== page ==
John Borchers didn’t know how to fly very well, and he was maybe finally close to losing his license to practice medicine, so this was arguably a carefully prepared (#1: swallow the medicine cabinet; #2: pilot your plane alone at night through mountains) suicide. Yet Stanford has never said a word about having maintained this dangerous wreck of a man in a responsible and visible position on its faculty, though given his long record of addiction and attempted detox Stanford must have known about him.

UD drags up this ancient history because if you put aside the difference that Carmen Puliafito is still alive (though from his total silence in response to all efforts to talk to him you wouldn’t know it), his is a similar story of pretty overt fuckedupness determinedly ignored by a university that already has quite the history of ignoring fucked up high-level people.

USC faculty members I’ve been in touch with are incensed that a doctor was allowed to take patients for more than a year after his drug-fueled behavior was reported to the university, and they’re not buying the administration’s claims of ignorance.

Puliafito engaged in behavior (partying with meth-head friends in his campus office) that seemed designed to dare the University of Southern California to do something about him. Even after the LA Times told USC’s president that Puliafito had spent an evening lying through his teeth to the police about his relationship to a young woman found overdosed beside him in a Pasadena hotel room littered with drug paraphernalia (if you enjoy this sort of thing, you can listen to the police interview), the president simply wouldn’t hear what he was being told. In effect, he still won’t.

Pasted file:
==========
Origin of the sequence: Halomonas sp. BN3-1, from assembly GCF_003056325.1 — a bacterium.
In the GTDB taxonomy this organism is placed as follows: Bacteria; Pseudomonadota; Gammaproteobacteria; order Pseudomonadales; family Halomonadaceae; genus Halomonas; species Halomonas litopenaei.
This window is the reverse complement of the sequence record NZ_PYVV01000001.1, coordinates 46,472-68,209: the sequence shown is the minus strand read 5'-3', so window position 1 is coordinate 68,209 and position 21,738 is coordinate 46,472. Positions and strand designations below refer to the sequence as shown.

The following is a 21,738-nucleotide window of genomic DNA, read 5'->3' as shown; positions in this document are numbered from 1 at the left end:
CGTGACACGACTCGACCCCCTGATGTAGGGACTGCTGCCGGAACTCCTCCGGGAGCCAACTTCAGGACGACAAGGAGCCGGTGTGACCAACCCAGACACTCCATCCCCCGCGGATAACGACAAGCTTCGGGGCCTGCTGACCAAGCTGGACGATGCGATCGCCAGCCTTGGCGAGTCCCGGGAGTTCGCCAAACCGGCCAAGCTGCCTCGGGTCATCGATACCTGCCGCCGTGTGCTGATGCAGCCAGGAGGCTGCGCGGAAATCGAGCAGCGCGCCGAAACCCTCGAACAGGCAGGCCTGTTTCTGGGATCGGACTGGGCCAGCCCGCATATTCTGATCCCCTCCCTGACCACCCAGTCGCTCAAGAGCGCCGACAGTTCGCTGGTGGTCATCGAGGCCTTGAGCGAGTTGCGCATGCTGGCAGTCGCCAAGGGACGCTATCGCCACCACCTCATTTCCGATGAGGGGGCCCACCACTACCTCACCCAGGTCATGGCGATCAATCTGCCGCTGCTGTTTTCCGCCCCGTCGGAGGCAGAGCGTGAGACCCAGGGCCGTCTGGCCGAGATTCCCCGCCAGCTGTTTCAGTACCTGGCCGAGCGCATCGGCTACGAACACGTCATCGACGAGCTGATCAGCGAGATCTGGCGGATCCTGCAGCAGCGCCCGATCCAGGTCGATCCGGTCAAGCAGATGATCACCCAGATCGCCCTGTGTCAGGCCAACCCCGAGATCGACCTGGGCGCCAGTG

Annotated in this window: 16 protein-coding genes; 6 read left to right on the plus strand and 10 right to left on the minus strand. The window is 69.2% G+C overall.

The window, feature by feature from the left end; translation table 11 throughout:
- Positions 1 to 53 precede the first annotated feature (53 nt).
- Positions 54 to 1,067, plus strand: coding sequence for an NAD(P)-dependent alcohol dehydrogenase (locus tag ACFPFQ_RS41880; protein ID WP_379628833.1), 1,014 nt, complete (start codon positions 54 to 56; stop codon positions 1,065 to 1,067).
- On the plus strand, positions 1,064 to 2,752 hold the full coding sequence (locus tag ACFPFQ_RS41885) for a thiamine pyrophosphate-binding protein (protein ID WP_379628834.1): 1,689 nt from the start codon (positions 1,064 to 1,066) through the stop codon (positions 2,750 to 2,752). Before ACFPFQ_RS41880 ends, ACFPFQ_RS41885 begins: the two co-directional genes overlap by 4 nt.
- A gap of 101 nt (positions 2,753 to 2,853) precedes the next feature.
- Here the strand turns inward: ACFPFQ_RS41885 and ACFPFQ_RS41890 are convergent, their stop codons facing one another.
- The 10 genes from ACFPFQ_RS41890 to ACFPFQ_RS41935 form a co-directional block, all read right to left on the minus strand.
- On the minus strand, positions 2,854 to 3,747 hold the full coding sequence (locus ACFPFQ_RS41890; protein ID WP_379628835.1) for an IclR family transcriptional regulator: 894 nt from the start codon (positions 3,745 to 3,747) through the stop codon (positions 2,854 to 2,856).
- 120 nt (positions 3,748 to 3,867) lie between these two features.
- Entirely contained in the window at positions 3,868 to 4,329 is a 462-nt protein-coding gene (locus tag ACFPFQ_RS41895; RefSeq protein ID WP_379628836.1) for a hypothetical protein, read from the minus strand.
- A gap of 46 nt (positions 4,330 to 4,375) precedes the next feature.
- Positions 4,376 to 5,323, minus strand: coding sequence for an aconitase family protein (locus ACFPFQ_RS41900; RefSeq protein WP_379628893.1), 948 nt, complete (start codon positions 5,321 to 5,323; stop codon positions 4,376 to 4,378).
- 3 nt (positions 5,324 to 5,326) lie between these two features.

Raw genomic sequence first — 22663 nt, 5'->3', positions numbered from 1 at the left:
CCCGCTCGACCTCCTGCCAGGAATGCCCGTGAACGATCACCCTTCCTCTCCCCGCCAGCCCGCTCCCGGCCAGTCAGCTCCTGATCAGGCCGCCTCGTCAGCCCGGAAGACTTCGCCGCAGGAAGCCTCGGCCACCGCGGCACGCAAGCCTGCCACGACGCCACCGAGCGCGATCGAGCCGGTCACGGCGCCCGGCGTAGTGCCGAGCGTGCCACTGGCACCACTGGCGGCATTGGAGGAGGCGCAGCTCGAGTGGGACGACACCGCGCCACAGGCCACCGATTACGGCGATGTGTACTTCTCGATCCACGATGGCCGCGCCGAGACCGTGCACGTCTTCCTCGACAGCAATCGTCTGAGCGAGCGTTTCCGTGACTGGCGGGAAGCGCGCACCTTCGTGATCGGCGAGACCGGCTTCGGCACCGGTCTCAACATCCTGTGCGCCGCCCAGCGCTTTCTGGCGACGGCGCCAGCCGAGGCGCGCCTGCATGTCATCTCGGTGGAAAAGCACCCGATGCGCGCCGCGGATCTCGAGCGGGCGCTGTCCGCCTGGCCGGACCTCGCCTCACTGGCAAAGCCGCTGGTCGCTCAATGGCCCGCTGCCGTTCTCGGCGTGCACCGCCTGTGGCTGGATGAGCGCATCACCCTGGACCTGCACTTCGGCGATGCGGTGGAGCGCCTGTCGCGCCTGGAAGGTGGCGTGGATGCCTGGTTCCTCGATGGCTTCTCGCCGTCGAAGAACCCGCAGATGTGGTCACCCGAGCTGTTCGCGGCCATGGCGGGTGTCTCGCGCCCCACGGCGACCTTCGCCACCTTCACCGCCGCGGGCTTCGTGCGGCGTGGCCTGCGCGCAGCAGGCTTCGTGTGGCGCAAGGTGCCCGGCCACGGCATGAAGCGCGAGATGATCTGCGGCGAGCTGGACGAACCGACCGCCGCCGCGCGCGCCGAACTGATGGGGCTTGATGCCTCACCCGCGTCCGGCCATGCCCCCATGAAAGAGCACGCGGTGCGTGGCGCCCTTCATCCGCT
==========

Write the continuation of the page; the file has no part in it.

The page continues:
What we have here is a cover-up. Systematic cover-ups, as Steve Lopez notes. And you know what? Cover-ups exist to cover up not just a specific triggering event (Puliafito/Pasadena/Police), but, one has to assume, related, and possibly worse, stuff. What is USC hiding?

“[T]he Stanford University School of Medicine had no comment.”